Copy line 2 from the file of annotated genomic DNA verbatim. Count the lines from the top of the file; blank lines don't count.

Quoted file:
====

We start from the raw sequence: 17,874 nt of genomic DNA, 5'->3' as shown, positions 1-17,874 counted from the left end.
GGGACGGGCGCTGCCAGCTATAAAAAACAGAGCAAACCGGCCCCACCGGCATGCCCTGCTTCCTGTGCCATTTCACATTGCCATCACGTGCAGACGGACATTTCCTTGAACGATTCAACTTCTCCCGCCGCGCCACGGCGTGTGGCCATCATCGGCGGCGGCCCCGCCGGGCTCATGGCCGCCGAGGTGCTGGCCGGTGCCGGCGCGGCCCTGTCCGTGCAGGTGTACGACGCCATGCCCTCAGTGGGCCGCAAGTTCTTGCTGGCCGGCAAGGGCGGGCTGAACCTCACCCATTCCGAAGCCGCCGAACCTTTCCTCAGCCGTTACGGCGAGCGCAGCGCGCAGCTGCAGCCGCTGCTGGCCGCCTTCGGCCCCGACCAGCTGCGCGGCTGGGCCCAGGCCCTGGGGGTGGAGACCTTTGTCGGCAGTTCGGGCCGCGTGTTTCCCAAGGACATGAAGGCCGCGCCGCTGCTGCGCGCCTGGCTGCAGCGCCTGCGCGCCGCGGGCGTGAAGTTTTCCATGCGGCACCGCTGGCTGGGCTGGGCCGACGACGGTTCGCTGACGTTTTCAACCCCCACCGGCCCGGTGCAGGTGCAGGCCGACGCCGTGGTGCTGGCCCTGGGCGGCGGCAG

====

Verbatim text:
GGGACGGGCGCTGCCAGCTATAAAAAACAGAGCAAACCGGCCCCACCGGCATGCCCTGCTTCCTGTGCCATTTCACATTGCCATCACGTGCAGACGGACATTTCCTTGAACGATTCAACTTCTCCCGCCGCGCCACGGCGTGTGGCCATCATCGGCGGCGGCCCCGCCGGGCTCATGGCCGCCGAGGTGCTGGCCGGTGCCGGCGCGGCCCTGTCCGTGCAGGTGTACGACGCCATGCCCTCAGTGGGCCGCAAGTTCTTGCTGGCCGGCAAGGGCGGGCTGAACCTCACCCATTCCGAAGCCGCCGAACCTTTCCTCAGCCGTTACGGCGAGCGCAGCGCGCAGCTGCAGCCGCTGCTGGCCGCCTTCGGCCCCGACCAGCTGCGCGGCTGGGCCCAGGCCCTGGGGGTGGAGACCTTTGTCGGCAGTTCGGGCCGCGTGTTTCCCAAGGACATGAAGGCCGCGCCGCTGCTGCGCGCCTGGCTGCAGCGCCTGCGCGCCGCGGGCGTGAAGTTTTCCATGCGGCACCGCTGGCTGGGCTGGGCCGACGACGGTTCGCTGACGTTTTCAACCCCCACCGGCCCGGTGCAGGTGCAGGCCGACGCCGTGGTGCTGGCCCTGGGCGGCGGCAG